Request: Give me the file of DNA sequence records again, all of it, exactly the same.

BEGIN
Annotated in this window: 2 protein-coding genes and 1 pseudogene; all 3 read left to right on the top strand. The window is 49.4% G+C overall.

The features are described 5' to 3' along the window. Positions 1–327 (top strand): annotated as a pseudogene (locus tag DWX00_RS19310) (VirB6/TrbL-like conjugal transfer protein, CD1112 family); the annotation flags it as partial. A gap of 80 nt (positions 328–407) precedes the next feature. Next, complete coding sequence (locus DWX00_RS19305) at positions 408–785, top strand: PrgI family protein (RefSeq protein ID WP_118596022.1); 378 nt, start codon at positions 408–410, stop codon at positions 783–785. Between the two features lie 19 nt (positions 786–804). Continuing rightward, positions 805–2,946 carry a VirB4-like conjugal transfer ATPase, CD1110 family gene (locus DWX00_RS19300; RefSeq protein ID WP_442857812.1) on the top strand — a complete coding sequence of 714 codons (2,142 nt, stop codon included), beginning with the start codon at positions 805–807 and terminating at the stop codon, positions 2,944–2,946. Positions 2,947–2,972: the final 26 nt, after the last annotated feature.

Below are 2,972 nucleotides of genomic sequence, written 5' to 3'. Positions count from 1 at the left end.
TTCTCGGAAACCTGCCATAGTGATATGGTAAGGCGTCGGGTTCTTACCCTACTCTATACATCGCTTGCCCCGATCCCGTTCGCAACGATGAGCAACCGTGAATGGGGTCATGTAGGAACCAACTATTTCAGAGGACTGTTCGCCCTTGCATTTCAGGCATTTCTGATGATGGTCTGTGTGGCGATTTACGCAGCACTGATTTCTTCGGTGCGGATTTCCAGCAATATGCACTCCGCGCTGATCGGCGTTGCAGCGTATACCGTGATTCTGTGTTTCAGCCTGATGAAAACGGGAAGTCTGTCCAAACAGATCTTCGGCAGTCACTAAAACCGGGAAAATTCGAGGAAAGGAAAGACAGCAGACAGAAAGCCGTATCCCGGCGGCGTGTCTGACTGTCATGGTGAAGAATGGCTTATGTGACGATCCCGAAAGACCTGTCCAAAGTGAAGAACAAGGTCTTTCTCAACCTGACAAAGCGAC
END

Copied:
Annotated in this window: 2 protein-coding genes and 1 pseudogene; all 3 read left to right on the top strand. The window is 49.4% G+C overall.

The features are described 5' to 3' along the window. Positions 1–327 (top strand): annotated as a pseudogene (locus tag DWX00_RS19310) (VirB6/TrbL-like conjugal transfer protein, CD1112 family); the annotation flags it as partial. A gap of 80 nt (positions 328–407) precedes the next feature. Next, complete coding sequence (locus DWX00_RS19305) at positions 408–785, top strand: PrgI family protein (RefSeq protein ID WP_118596022.1); 378 nt, start codon at positions 408–410, stop codon at positions 783–785. Between the two features lie 19 nt (positions 786–804). Continuing rightward, positions 805–2,946 carry a VirB4-like conjugal transfer ATPase, CD1110 family gene (locus DWX00_RS19300; RefSeq protein ID WP_442857812.1) on the top strand — a complete coding sequence of 714 codons (2,142 nt, stop codon included), beginning with the start codon at positions 805–807 and terminating at the stop codon, positions 2,944–2,946. Positions 2,947–2,972: the final 26 nt, after the last annotated feature.

Below are 2,972 nucleotides of genomic sequence, written 5' to 3'. Positions count from 1 at the left end.
TTCTCGGAAACCTGCCATAGTGATATGGTAAGGCGTCGGGTTCTTACCCTACTCTATACATCGCTTGCCCCGATCCCGTTCGCAACGATGAGCAACCGTGAATGGGGTCATGTAGGAACCAACTATTTCAGAGGACTGTTCGCCCTTGCATTTCAGGCATTTCTGATGATGGTCTGTGTGGCGATTTACGCAGCACTGATTTCTTCGGTGCGGATTTCCAGCAATATGCACTCCGCGCTGATCGGCGTTGCAGCGTATACCGTGATTCTGTGTTTCAGCCTGATGAAAACGGGAAGTCTGTCCAAACAGATCTTCGGCAGTCACTAAAACCGGGAAAATTCGAGGAAAGGAAAGACAGCAGACAGAAAGCCGTATCCCGGCGGCGTGTCTGACTGTCATGGTGAAGAATGGCTTATGTGACGATCCCGAAAGACCTGTCCAAAGTGAAGAACAAGGTCTTTCTCAACCTGACAAAGCGAC